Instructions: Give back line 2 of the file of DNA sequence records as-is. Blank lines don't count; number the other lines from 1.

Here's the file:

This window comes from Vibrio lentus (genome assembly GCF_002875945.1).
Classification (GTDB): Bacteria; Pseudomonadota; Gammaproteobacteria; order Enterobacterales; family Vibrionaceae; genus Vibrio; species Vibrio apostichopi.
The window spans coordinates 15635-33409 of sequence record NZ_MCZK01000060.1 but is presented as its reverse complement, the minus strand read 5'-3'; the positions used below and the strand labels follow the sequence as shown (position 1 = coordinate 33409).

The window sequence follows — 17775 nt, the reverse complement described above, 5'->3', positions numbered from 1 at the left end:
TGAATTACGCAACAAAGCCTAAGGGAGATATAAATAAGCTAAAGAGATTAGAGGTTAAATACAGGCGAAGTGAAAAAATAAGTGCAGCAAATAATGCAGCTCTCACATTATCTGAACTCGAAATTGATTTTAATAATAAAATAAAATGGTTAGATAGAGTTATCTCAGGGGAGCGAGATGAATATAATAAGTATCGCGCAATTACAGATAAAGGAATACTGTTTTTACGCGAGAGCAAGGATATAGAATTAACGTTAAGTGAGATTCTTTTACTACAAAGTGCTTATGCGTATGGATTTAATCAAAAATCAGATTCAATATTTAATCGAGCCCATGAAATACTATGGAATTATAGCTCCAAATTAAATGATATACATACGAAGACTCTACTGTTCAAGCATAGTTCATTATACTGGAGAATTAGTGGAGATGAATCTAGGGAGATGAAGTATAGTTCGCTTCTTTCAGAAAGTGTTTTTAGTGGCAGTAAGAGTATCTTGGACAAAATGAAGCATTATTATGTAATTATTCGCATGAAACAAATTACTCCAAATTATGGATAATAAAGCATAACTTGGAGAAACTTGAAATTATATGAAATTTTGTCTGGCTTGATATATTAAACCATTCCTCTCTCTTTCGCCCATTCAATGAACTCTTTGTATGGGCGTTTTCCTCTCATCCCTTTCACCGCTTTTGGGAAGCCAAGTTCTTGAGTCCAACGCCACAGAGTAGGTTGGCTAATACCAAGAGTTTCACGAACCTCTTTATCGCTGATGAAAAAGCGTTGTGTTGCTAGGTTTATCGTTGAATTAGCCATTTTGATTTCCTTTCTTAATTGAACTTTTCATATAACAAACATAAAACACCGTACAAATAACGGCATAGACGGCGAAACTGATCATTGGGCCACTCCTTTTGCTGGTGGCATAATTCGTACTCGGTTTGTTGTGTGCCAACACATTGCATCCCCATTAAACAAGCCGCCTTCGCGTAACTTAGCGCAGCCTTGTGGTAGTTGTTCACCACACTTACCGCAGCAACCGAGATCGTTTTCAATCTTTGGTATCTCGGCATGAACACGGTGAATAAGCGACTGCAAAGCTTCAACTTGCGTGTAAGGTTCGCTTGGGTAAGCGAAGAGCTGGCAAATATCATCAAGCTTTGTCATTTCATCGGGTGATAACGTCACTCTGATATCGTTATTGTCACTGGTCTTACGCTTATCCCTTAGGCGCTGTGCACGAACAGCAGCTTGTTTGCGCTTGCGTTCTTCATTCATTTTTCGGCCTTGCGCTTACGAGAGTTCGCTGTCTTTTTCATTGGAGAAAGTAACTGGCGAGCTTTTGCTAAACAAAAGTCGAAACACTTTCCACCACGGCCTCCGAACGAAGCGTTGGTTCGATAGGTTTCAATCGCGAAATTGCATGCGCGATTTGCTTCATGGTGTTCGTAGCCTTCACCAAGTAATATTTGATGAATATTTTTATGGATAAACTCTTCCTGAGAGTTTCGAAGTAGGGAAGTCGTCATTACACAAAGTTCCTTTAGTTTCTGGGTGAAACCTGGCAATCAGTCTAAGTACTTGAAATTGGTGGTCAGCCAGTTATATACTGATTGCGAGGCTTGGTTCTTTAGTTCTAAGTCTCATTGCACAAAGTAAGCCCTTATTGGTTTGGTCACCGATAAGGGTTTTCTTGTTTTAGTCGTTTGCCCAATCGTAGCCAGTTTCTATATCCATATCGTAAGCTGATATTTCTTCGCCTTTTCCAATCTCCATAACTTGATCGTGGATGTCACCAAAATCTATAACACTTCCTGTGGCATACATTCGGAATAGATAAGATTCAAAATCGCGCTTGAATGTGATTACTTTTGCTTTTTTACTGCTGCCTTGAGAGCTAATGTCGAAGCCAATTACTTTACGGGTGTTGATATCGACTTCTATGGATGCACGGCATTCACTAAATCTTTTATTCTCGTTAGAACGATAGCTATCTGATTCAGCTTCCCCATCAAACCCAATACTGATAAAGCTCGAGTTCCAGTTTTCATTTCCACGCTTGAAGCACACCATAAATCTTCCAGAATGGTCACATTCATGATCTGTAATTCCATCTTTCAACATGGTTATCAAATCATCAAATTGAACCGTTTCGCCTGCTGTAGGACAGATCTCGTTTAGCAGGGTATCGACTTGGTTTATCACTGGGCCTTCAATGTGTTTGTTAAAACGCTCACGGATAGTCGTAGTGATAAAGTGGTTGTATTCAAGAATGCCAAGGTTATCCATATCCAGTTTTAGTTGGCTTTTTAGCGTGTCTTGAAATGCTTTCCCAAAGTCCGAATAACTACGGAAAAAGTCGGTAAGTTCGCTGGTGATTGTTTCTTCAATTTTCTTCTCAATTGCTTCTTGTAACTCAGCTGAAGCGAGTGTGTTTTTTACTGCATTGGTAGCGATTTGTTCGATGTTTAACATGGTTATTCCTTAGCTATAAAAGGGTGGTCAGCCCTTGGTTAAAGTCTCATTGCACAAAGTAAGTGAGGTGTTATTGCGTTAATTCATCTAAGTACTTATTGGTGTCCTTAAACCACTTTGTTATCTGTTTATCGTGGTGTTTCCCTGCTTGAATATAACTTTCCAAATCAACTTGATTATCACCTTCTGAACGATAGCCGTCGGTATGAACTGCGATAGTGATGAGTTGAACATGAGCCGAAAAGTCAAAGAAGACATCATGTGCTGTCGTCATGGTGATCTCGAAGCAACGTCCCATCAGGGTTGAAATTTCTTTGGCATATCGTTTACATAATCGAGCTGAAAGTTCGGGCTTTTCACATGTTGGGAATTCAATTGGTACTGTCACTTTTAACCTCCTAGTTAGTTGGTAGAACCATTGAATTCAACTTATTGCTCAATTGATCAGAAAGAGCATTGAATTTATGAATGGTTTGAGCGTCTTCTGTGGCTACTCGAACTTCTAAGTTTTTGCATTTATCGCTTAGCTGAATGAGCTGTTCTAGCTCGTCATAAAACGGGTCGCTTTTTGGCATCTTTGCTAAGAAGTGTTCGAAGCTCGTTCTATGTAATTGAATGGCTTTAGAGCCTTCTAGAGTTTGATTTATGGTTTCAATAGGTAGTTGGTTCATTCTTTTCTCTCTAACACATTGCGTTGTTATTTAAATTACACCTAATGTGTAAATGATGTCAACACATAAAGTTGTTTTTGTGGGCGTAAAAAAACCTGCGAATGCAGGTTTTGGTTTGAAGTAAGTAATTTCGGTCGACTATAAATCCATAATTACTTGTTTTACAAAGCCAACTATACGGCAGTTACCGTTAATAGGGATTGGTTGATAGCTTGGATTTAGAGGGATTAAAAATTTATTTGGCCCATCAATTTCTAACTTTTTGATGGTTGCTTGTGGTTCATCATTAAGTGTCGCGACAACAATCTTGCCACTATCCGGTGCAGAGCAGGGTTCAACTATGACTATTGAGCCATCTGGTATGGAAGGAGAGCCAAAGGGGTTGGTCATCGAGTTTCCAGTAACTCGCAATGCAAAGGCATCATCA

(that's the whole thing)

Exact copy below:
Classification (GTDB): Bacteria; Pseudomonadota; Gammaproteobacteria; order Enterobacterales; family Vibrionaceae; genus Vibrio; species Vibrio apostichopi.